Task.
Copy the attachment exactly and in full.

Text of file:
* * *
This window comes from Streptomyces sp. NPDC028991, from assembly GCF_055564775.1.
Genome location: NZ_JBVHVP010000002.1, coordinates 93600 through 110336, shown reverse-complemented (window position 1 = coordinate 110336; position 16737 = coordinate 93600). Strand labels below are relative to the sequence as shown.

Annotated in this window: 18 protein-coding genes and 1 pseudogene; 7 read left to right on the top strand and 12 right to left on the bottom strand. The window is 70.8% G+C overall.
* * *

This window comes from Streptomyces sp. NPDC028991, from assembly GCF_055564775.1.
Genome location: NZ_JBVHVP010000002.1, coordinates 93600 through 110336, shown reverse-complemented (window position 1 = coordinate 110336; position 16737 = coordinate 93600). Strand labels below are relative to the sequence as shown.

Annotated in this window: 18 protein-coding genes and 1 pseudogene; 7 read left to right on the top strand and 12 right to left on the bottom strand. The window is 70.8% G+C overall.